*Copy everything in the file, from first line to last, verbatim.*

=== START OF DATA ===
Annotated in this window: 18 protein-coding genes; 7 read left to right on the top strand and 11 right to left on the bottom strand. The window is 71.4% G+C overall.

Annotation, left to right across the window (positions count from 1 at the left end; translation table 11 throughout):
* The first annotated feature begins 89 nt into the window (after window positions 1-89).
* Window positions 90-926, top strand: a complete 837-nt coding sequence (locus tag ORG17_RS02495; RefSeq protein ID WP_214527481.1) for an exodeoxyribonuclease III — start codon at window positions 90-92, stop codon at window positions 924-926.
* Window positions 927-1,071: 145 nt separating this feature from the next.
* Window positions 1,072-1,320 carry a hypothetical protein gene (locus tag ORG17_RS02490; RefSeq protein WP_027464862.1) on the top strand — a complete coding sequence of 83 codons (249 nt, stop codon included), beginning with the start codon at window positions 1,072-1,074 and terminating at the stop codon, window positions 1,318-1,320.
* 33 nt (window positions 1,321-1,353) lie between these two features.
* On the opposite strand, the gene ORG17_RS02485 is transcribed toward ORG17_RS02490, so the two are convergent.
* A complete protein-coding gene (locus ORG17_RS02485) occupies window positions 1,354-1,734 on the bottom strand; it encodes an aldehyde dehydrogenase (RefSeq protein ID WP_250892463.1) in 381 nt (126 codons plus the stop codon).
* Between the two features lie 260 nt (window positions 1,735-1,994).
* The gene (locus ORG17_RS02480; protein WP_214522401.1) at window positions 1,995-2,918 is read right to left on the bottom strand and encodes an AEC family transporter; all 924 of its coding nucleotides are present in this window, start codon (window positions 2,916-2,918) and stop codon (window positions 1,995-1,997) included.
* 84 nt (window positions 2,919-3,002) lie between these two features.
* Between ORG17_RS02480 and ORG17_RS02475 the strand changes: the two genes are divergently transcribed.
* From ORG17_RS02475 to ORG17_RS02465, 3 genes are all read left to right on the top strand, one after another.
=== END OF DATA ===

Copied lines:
Annotated in this window: 18 protein-coding genes; 7 read left to right on the top strand and 11 right to left on the bottom strand. The window is 71.4% G+C overall.

Annotation, left to right across the window (positions count from 1 at the left end; translation table 11 throughout):
* The first annotated feature begins 89 nt into the window (after window positions 1-89).
* Window positions 90-926, top strand: a complete 837-nt coding sequence (locus tag ORG17_RS02495; RefSeq protein ID WP_214527481.1) for an exodeoxyribonuclease III — start codon at window positions 90-92, stop codon at window positions 924-926.
* Window positions 927-1,071: 145 nt separating this feature from the next.
* Window positions 1,072-1,320 carry a hypothetical protein gene (locus tag ORG17_RS02490; RefSeq protein WP_027464862.1) on the top strand — a complete coding sequence of 83 codons (249 nt, stop codon included), beginning with the start codon at window positions 1,072-1,074 and terminating at the stop codon, window positions 1,318-1,320.
* 33 nt (window positions 1,321-1,353) lie between these two features.
* On the opposite strand, the gene ORG17_RS02485 is transcribed toward ORG17_RS02490, so the two are convergent.
* A complete protein-coding gene (locus ORG17_RS02485) occupies window positions 1,354-1,734 on the bottom strand; it encodes an aldehyde dehydrogenase (RefSeq protein ID WP_250892463.1) in 381 nt (126 codons plus the stop codon).
* Between the two features lie 260 nt (window positions 1,735-1,994).
* The gene (locus ORG17_RS02480; protein WP_214522401.1) at window positions 1,995-2,918 is read right to left on the bottom strand and encodes an AEC family transporter; all 924 of its coding nucleotides are present in this window, start codon (window positions 2,916-2,918) and stop codon (window positions 1,995-1,997) included.
* 84 nt (window positions 2,919-3,002) lie between these two features.
* Between ORG17_RS02480 and ORG17_RS02475 the strand changes: the two genes are divergently transcribed.
* From ORG17_RS02475 to ORG17_RS02465, 3 genes are all read left to right on the top strand, one after another.